Brewster talked with The Early Show's Harry Smith about the role.
"It's wonderful," said Brewster of the series, which in its first season featured high-profile guest stars such as Lara Flynn Boyle and Swoosie Kurtz, who plays Brewster's mother. Kurtz will return for season two.
In the new season, which debuts April 2, Brewster's character is dealing with her mother's diagnosis of cancer. Brewster dished about what else is in store. "We've broken the format from the first season," she said. "Which is the show started with a patient with Huff in his office and we followed the stories of the family."
Brewster said Sharon Stone and Anjelica Huston will appear during the new season.
Season one ended with Huff visiting his schizophrenic brother at the hospital. In season two, the plot thickens. "His brother escaped to Tijuana," said Brewster. "Huff is in Tijuana trying to find his brother. And Russell, his best friend [played by Oliver Platt] is nuts."
The show is filmed in Sylmar, Calif., a city located in the San Fernando Valley. "We only do 13 episodes. It's five months in the desert. It's a very exciting little town," she joked.
Five months in the middle of nowhere could be tough for a cast that doesn't get along. Luckily, the cast of Huff enjoys each other. "Thank God we do," she said, "because that would not be fun, 16 hours a day with someone you didn't like."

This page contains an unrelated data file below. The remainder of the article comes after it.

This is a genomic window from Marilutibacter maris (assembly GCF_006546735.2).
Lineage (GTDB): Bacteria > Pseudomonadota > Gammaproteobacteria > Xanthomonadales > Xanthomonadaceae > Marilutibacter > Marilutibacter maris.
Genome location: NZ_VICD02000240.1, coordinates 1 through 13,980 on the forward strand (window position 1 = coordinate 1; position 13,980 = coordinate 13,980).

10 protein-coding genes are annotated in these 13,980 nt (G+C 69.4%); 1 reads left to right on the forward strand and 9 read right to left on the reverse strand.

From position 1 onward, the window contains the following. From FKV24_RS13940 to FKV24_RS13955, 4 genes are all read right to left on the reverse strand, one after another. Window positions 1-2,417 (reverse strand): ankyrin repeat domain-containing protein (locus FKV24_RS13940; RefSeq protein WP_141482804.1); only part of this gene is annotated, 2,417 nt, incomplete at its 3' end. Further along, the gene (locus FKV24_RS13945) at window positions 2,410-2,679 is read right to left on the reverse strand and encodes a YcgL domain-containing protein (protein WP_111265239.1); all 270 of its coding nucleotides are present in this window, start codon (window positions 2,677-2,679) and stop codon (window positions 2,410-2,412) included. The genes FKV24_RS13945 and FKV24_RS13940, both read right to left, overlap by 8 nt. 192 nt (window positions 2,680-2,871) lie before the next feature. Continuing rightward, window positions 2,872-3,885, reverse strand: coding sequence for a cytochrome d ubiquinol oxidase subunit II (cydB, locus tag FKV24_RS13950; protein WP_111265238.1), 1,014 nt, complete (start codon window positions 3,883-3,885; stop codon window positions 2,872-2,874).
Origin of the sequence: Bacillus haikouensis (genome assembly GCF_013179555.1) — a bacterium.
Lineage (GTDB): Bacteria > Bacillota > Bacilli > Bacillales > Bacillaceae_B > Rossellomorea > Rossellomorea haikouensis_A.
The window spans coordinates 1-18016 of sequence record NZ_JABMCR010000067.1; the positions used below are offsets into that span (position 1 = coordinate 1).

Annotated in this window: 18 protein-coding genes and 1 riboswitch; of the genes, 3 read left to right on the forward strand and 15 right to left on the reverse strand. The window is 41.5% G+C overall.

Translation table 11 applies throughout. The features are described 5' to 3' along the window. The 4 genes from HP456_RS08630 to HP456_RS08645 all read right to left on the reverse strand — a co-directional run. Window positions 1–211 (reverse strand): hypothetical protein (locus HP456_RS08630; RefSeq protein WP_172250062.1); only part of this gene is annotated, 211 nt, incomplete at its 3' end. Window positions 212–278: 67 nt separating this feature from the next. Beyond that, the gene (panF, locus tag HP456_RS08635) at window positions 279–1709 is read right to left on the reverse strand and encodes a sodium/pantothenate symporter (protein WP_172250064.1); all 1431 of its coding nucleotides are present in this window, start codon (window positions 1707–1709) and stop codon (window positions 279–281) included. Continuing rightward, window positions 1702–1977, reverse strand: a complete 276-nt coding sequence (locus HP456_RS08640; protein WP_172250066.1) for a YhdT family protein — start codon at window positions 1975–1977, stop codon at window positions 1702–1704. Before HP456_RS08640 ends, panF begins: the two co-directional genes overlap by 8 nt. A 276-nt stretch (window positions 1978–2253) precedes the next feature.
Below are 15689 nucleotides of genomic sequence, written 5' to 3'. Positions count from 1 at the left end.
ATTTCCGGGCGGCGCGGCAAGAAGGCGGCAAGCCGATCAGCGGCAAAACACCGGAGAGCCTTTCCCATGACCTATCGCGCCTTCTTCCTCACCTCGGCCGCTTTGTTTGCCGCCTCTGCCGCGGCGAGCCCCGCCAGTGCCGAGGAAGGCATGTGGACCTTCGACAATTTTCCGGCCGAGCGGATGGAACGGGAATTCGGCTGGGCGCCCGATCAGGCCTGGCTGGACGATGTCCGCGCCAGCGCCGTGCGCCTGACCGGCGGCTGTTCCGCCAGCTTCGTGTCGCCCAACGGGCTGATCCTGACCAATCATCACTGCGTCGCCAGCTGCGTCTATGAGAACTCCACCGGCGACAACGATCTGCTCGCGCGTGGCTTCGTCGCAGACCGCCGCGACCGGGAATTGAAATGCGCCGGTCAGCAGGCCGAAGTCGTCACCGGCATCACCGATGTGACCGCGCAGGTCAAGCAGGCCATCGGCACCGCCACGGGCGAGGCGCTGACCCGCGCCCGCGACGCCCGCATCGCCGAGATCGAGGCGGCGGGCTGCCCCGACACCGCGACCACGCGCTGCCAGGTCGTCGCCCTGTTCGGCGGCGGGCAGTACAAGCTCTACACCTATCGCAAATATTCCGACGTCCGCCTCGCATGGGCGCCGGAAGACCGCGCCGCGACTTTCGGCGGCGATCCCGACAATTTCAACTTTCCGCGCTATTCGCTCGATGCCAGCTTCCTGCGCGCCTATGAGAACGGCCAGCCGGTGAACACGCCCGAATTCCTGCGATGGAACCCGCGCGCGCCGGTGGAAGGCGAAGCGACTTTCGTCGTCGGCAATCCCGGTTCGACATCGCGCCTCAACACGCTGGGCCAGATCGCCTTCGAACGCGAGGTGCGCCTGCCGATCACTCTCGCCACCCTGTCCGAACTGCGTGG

The show has been showered with critical acclaim since premiering in 2004, garnering seven Emmy nods in its first season. Last year, Platt was nominated for a Golden Globe for his portrayal of Russell Tupper, Huff's unethical lawyer and best friend. Azaria was nominated for a Screen Actors Guild award in 2004.
As a part of Showtime's "It's All For You" free preview weekend, the network will offer the premiere of "Huff" to non-subscribers on April 2, along with the U.S. television premiere of the Oscar-winning film "Crash." The preview will be available in a record 45,000,000 households.
"Anyone with basic cable can watch Showtime for free," said Brewster.
Brewster, 37, began her career in New York in an off-Broadway production of David Rabe's "Hurly Burly." She eventually moved out west, where she did sketch comedy on a public access show called "Strange America" until she landed a local late night talk-show, "The Paget Show."
"I did 65 shows in San Francisco," she said.
Working on "Huff" has been a delight for the actress. "Well cast, well played, well written. We're lucky," she said.